had to lead in other paths, that here it is perhaps woman, by reason of those very
sexual conditions which in the past have crushed and trammeled her, who is bound
to lead the way and man to follow. So that it may be at last that sexual love--that
tired angel who through the ages has presided over the march of humanity, with distraught
eyes, and feather-shafts broken and wings drabbled in the mires of lust and greed,
and golden locks caked over with the dust of injustice and oppression--till those
looking at him have sometimes cried in terror, `He is the Evil and not the Good
of life': and have sought if it were not possible, to exterminate him--shall yet,
at last, bathed from the mire and dust of ages in the streams of friendship and
freedom, leap upwards, with white wings spread, resplendent in the sunshine of a
distant future--the essentially Good and Beautiful of human existence.»
To-day science is verifying the truth of this inspiring
vision. Certain fundamental truths concerning the basic facts of Nature and humanity
especially impress us. A rapid survey may indicate the main features of this mysterious
identity and antagonism.
Mankind has gone forward by the capture and control
of the forces of Nature. This upward struggle began with the kindling of the first
fire. The domestication of animal life marked another great step in the long ascent.
The capture of the great physical forces, the discovery of coal and mineral oil,
of gas, steam and electricity, and their adaptation to the everyday uses of mankind,
wrought the greatest changes in the course of civilization. With the discovery of
radium and radioactivity, with the recognition of the vast stores of physical energy
concealed in the atom, humanity is now on the eve of a new conquest. But, on the
other side, humanity has been compelled to combat continuously those great forces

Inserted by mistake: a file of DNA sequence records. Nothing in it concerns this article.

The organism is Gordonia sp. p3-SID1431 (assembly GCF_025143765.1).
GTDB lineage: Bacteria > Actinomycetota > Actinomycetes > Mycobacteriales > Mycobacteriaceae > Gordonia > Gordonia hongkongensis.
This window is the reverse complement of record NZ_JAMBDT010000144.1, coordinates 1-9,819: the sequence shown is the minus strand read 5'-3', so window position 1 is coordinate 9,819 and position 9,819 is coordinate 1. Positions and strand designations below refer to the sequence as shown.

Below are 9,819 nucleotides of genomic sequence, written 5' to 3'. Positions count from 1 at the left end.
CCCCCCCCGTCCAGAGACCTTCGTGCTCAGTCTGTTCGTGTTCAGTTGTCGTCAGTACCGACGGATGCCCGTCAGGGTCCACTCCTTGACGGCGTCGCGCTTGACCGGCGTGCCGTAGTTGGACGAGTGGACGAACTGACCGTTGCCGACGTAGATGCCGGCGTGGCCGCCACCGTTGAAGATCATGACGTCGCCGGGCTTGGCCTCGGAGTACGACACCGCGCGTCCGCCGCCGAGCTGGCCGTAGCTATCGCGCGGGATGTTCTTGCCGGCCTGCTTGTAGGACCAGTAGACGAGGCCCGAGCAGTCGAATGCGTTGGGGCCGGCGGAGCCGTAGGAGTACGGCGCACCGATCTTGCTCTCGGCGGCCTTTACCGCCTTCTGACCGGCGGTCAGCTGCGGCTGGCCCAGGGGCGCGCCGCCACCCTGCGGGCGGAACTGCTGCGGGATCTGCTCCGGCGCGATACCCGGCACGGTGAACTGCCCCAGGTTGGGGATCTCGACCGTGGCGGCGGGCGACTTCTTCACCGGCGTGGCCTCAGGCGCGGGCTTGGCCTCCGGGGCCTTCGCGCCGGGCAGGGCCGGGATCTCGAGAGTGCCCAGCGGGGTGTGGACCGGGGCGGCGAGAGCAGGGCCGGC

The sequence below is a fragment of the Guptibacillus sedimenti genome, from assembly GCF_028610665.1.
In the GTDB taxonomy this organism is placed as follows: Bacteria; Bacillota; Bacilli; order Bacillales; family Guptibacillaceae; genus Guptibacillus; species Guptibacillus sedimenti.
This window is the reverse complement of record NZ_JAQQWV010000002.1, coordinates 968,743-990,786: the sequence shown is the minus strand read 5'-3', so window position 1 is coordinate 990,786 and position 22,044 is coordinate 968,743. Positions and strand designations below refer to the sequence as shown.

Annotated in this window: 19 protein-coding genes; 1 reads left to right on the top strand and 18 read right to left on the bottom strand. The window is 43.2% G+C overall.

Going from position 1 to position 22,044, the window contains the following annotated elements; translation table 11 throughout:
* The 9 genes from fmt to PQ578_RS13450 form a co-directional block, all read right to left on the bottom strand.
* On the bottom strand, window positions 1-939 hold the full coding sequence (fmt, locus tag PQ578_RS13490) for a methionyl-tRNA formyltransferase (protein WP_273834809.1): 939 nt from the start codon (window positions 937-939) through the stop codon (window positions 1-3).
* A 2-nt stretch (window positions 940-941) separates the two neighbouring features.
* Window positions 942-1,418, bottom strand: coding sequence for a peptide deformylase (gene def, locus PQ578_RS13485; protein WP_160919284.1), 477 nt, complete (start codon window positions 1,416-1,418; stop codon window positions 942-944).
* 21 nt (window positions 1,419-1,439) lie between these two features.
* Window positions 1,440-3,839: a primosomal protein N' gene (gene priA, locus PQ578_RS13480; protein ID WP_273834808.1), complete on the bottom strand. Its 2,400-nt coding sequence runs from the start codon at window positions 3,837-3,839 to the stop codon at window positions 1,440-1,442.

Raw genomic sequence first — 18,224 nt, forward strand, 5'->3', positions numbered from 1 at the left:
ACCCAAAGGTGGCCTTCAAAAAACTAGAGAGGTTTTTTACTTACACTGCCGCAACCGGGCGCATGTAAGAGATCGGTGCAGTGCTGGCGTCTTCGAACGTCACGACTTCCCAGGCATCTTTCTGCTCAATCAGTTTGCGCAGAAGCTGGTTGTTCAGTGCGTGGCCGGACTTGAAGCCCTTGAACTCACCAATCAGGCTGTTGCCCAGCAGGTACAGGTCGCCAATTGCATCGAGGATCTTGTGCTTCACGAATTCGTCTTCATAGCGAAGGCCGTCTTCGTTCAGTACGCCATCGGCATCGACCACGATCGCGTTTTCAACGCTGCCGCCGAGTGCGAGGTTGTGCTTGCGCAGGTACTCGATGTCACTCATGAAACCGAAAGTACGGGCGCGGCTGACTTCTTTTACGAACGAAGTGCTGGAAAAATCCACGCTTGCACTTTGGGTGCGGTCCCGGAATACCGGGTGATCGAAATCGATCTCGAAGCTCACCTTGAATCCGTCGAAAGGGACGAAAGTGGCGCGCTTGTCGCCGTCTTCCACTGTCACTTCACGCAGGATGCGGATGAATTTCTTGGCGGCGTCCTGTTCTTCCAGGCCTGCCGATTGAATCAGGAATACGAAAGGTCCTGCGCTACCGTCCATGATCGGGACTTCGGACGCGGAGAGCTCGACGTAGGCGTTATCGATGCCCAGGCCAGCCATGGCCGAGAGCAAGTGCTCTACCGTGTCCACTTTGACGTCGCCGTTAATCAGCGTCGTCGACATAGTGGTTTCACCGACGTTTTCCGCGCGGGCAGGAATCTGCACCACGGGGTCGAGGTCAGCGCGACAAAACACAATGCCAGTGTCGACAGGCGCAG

of Nature which have opposed it at every moment of this long indomitable march out
of barbarism. Humanity has had to wage war against insects, germs, bacteria, which
have spread disease and epidemics and devastation. Humanity has had to adapt itself
to those natural forces it could not conquer but could only adroitly turn to its
own ends. Nevertheless, all along the line, in colonization, in agriculture, in
medicine and in industry, mankind has triumphed over Nature.
But lest the recognition of this victory lead us
to self-satisfaction and complacency, we should never forget that this mastery consists
to a great extent in a recognition of the power of those blind forces, and our adroit
control over them. It has been truly said that we attain no power over Nature until
we learn natural laws and conform and adapt ourselves to them.
The strength of the human race has been its ability
not merely to subjugate the forces of Nature, but to adapt itself to those it could
not conquer. And even this subjugation, science tells us, has not resulted from
any attempt to suppress, prohibit, or eradicate these forces, but rather to transform
blind and undirected energies to our own purposes.
These great natural forces, science now asserts,
are not all external. They are surely concealed within the complex organism of the
human being no less than outside of it. These inner forces are no less imperative,
no less driving and compelling than the external forces of Nature. As the old conception
of the antagonism between body and soul is broken down, as psychology becomes an
ally of physiology and biology, and biology joins hands with physics and chemistry,
we are taught to see that there is a mysterious unity between these inner and outer
forces. They express themselves in accordance with the same structural, physical
and chemical laws. The development of civilization in the subjective world, in the
sphere of behavior, conduct and morality, has been precisely the gradual accumulation
and popularization of methods which teach people how to direct, transform and transmute
the driving power of the great natural forces.
Psychology is now recognizing the forces concealed
in the human organism. In the long process of adaptation to social life, men have
had to harness the wishes and desires born of these inner energies, the greatest
and most imperative of which are Sex and Hunger. From the beginning of time, men